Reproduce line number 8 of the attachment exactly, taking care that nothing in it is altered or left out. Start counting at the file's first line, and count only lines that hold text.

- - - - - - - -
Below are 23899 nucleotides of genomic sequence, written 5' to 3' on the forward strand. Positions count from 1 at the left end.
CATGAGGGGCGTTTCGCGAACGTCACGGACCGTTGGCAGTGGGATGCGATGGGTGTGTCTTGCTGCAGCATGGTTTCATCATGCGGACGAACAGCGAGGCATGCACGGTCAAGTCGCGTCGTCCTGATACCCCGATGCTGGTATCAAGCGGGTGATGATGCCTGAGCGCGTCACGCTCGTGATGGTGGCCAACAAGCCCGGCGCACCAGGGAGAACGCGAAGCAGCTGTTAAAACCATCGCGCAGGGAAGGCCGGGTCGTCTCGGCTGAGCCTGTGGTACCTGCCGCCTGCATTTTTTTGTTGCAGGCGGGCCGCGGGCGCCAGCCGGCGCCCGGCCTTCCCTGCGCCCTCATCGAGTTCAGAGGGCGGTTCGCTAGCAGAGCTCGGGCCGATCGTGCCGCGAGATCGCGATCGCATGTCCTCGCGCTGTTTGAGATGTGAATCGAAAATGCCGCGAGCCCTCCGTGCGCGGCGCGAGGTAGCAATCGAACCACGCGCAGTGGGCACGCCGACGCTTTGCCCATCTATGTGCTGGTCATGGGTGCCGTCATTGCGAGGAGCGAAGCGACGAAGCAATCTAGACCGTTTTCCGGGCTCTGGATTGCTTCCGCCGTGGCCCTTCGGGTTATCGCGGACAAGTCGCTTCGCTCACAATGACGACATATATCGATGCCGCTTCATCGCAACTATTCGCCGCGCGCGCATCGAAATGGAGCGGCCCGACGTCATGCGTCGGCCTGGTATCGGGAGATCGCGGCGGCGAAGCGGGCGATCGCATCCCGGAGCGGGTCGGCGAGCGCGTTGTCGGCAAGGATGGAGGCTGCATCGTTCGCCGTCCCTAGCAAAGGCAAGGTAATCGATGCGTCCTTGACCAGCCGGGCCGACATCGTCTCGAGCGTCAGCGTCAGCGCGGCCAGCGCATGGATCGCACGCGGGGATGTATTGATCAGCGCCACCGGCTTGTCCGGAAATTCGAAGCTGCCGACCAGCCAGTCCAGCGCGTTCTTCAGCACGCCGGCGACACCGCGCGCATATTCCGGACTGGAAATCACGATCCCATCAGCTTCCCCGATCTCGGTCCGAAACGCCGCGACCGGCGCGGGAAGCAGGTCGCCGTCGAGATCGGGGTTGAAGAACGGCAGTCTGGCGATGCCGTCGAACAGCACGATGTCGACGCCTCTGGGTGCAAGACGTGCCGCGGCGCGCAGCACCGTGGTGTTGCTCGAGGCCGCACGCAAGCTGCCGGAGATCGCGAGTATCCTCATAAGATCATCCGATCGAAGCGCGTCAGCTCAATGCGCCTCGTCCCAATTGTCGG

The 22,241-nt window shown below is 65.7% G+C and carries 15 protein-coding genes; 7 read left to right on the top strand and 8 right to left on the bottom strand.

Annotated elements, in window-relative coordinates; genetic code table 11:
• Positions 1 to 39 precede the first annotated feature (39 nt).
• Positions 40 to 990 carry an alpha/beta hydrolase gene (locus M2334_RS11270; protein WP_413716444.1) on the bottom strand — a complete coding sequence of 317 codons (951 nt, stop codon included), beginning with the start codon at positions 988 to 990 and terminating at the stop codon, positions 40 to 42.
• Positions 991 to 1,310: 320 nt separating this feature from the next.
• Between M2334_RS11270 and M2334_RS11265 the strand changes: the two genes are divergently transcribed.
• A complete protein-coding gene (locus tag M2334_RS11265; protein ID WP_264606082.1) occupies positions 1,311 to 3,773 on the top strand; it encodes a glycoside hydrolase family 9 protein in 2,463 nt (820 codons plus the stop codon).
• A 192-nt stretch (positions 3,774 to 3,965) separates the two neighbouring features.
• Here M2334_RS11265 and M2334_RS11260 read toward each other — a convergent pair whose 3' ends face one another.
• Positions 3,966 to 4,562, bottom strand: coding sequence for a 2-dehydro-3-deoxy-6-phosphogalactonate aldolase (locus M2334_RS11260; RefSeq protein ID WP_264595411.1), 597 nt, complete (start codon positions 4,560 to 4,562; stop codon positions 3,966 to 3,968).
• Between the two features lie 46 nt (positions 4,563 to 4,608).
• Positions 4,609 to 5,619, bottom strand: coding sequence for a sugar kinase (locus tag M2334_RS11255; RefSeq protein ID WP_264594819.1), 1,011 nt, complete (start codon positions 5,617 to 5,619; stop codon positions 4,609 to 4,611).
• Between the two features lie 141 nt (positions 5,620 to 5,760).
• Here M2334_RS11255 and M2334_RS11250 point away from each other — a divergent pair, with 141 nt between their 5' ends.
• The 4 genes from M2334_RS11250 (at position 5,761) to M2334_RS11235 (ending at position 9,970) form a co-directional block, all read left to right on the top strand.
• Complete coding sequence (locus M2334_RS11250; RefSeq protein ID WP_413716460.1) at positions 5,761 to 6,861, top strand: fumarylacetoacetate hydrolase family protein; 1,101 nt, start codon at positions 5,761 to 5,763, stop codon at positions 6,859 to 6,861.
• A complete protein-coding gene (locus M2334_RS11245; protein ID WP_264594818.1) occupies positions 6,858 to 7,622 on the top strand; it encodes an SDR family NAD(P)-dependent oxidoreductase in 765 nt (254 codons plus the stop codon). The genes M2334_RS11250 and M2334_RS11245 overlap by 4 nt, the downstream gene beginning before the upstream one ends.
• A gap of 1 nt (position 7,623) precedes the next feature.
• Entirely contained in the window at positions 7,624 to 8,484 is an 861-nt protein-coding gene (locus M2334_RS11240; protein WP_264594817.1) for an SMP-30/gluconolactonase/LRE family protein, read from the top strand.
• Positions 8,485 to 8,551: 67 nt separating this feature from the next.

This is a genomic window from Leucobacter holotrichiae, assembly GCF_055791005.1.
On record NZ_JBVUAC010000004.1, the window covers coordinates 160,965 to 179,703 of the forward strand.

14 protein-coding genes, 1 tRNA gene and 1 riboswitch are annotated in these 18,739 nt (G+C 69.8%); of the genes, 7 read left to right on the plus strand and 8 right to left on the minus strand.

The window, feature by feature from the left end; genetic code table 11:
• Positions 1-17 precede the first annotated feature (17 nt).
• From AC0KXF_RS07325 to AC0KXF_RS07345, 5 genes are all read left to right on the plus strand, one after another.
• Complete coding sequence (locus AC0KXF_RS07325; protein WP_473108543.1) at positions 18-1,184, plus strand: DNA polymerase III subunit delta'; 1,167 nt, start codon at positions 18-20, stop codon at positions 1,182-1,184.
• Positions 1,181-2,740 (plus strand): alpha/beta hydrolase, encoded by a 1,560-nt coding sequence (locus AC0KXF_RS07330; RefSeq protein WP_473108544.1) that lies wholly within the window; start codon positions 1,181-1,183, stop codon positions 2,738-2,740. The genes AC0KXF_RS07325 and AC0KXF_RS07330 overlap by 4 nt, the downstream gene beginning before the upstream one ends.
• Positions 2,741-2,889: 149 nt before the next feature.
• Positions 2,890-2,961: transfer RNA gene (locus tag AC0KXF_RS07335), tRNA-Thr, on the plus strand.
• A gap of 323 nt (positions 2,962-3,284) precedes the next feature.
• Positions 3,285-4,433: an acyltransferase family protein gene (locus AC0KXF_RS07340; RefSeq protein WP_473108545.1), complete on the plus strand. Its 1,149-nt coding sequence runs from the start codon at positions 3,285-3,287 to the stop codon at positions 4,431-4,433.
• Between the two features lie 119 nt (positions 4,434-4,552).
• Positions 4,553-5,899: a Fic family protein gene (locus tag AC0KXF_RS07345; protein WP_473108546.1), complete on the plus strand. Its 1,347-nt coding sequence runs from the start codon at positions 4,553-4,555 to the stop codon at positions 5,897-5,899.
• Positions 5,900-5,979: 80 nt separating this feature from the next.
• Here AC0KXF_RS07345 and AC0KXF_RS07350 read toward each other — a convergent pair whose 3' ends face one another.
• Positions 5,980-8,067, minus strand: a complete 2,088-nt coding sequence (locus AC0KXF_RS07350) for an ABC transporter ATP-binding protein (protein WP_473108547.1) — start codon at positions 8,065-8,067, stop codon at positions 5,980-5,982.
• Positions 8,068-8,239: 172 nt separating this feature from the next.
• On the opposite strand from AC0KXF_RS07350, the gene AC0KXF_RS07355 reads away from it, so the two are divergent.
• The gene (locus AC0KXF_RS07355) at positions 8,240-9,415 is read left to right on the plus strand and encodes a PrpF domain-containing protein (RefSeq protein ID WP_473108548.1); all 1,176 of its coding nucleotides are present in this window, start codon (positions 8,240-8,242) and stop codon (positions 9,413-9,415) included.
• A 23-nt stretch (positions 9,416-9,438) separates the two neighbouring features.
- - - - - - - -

• Between M2334_RS11270 and M2334_RS11265 the strand changes: the two genes are divergently transcribed.